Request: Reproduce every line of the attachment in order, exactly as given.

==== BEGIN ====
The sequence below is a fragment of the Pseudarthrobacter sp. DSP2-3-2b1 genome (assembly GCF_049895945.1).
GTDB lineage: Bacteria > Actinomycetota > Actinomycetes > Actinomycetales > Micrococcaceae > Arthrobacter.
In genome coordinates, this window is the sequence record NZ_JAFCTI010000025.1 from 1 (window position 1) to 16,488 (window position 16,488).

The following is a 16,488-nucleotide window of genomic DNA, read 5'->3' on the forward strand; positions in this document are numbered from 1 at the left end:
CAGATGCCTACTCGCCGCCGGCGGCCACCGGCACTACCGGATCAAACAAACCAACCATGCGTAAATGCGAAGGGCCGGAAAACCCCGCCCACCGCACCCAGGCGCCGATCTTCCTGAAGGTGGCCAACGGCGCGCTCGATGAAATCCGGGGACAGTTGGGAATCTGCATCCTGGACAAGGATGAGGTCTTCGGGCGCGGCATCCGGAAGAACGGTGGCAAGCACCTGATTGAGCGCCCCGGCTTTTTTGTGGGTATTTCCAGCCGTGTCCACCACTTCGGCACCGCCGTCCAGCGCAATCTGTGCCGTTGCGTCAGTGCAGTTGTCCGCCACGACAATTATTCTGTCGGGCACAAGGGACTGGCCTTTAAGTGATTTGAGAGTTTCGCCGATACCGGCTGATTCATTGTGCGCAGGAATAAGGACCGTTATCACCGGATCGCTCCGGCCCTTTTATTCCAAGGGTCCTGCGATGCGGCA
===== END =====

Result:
The sequence below is a fragment of the Pseudarthrobacter sp. DSP2-3-2b1 genome (assembly GCF_049895945.1).
GTDB lineage: Bacteria > Actinomycetota > Actinomycetes > Actinomycetales > Micrococcaceae > Arthrobacter.
In genome coordinates, this window is the sequence record NZ_JAFCTI010000025.1 from 1 (window position 1) to 16,488 (window position 16,488).

The following is a 16,488-nucleotide window of genomic DNA, read 5'->3' on the forward strand; positions in this document are numbered from 1 at the left end:
CAGATGCCTACTCGCCGCCGGCGGCCACCGGCACTACCGGATCAAACAAACCAACCATGCGTAAATGCGAAGGGCCGGAAAACCCCGCCCACCGCACCCAGGCGCCGATCTTCCTGAAGGTGGCCAACGGCGCGCTCGATGAAATCCGGGGACAGTTGGGAATCTGCATCCTGGACAAGGATGAGGTCTTCGGGCGCGGCATCCGGAAGAACGGTGGCAAGCACCTGATTGAGCGCCCCGGCTTTTTTGTGGGTATTTCCAGCCGTGTCCACCACTTCGGCACCGCCGTCCAGCGCAATCTGTGCCGTTGCGTCAGTGCAGTTGTCCGCCACGACAATTATTCTGTCGGGCACAAGGGACTGGCCTTTAAGTGATTTGAGAGTTTCGCCGATACCGGCTGATTCATTGTGCGCAGGAATAAGGACCGTTATCACCGGATCGCTCCGGCCCTTTTATTCCAAGGGTCCTGCGATGCGGCA